Complicated Fun brings together the recollections of the men and women who built Minnesota's vibrant and vital indie rock scene. Through interviews with dozens of musicians, producers, managers, journalists, fans, and other scenesters, Cyn Collins chronicles the emergence of seminal bands like the Suicide Commandos, the Hypstrz, Curtiss A, Flamingo, the Suburbs, H sker D , the Replacements, and more. The subjects reflect on the key role that Oar Folkjokeopus record store, Jay's Longhorn bar, and Twin/Tone Records played by providing outlets for hearing, performing, and recording these new sounds.
Complicated Fun explores the influences, motivations, moments, and individuals that propelled Minneapolis to its status as a premier music scene and, in turn, inspired future generations of rockers.
From the Wall Street Journal's opera critic, a wide-ranging narrative history of how and why the New York City Opera went bankrupt--and what it means for the future of the artsIn October 2013, the arts world was rocked by the news that the New York City Opera--"the people's opera"--had finally succumbed to financial hardship after 70 years in operation. The company had been a fixture on the national opera scene--as the populist antithesis of the grand Metropolitan Opera, a nurturing home for young American talent, and a place where new, lively ideas shook up a venerable art form. But NYCO's demise represented more than the loss of a cherished organization: it was a harbinger of massive upheaval in the performing arts--and a warning about how cultural institutions would need to change in order to survive. Drawing on extensive research and reporting, Heidi Waleson, one of the foremost American opera critics, recounts the history of this scrappy company and reveals how, from the beginning, it precariously balanced an ambitious artistic program on fragile financial supports. Waleson also looks forward and considers some better-managed, more visionary opera companies that have taken City Opera's lessons to heart. Above all, Mad Scenes and Exit Arias is a story of money, ego, changes in institutional identity, competing forces of populism and elitism, and the ongoing debate about the role of the arts in society. It serves as a detailed case study not only for an American arts organization, but also for the sustainability and management of nonprofit organizations across the country.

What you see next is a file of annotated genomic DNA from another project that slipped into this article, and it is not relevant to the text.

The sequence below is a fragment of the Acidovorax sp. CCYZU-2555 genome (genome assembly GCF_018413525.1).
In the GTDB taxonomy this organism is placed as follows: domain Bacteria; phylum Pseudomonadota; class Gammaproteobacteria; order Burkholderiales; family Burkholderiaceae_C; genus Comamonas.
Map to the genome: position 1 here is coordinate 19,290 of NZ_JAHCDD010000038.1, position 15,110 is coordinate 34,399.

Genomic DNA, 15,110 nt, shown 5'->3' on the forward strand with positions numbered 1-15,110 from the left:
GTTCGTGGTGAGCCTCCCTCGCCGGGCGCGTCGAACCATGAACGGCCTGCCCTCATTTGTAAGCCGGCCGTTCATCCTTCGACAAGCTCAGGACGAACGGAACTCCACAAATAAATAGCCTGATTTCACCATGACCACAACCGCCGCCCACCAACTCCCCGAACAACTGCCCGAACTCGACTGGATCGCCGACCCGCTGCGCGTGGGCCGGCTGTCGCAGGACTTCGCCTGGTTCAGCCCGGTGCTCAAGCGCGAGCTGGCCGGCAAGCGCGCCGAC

*2018 12 best books to give this holiday season --TODAY Show
*Best Books of 2018 --Rolling Stone
A Best Book of 2017 --NPR, Buzzfeed, Paste Magazine, Esquire, Chicago Tribune, Vol. 1 Brooklyn, CBC, Stereogum, National Post, Entropy, Heavy, Book Riot, Chicago Review of Books, The Los Angeles Review, Michigan Daily
*American Booksellers Association (ABA) 'December 2017 Indie Next List Great Reads'
*Midwest Indie Bestseller
In an age of confusion, fear, and loss, Hanif Abdurraqib's is a voice that matters. Whether he's attending a Bruce Springsteen concert the day after visiting Michael Brown's grave, or discussing public displays of affection at a Carly Rae Jepsen show, he writes with a poignancy and magnetism that resonates profoundly.
In the wake of the nightclub attacks in Paris, he recalls how he sought refuge as a teenager in music, at shows, and wonders whether the next generation of young Muslims will not be afforded that opportunity now. While discussing the everyday threat to the lives of black Americans, Abdurraqib recounts the first time he was ordered to the ground by police officers: for attempting to enter his own car.
In essays that have been published by the New York Times, MTV, and Pitchfork, among others--along with original, previously unreleased essays--Abdurraqib uses music and culture as a lens through which to view our world, so that we might better understand ourselves, and in so doing proves himself a bellwether for our times.
Funny, painful, precise, desperate, and loving throughout. Not a day has sounded the same since I read him. --Greil Marcus, Village Voice
It was Bono who said that "Jeff Buckley was a pure drop in an ocean of noise." During his 30 years, Jeff Scott Buckley lived many lives: suburban loner, music school misfit, and rock and roll gypsy. His real life was only revealed after his tragic death 10 years ago, when he was found in the Mississippi river just hours before he was due to start rehearsals for the follow-up album to Grace., In this startling new bio, Jeff Buckley's friends, peers, enemies, lovers, collaborators, and others all speak of the Jeff Buckley they knew - or, in some cases, thought they knew. The contents of his many personal letters are revealed for the first time. His struggle with writer's block is explored, as are his battles with the concept of stardom, his desire for escape, and his attempts to deal with the unavoidable legacy of his equally gifted father, Tim Buckley. Even 10 years after his death, Buckley is still influential - Radiohead and Coldplay readily confess to the debt they owe him.
The Rap Year Book takes readers on a journey that begins in 1979, widely regarded as the moment rap became recognized as part of the cultural and musical landscape, and comes right up to the present. Shea Serrano deftly pays homage to the most important song of each year. Serrano also examines the most important moments that surround the history and culture of rap music--from artists' backgrounds to issues of race, the rise of hip-hop, and the struggles among its major players--both personal and professional. Covering East Coast and West Coast, famous rapper feuds, chart toppers, and show stoppers, The Rap Year Book is an in-depth look at the most influential genre of music to come out of the last generation.
Complete with infographics, lyric maps, hilarious and informative footnotes, portraits of the artists, and short essays by other prominent music writers, The Rap Year Book is both a narrative and illustrated guide to the most iconic and influential rap songs ever created.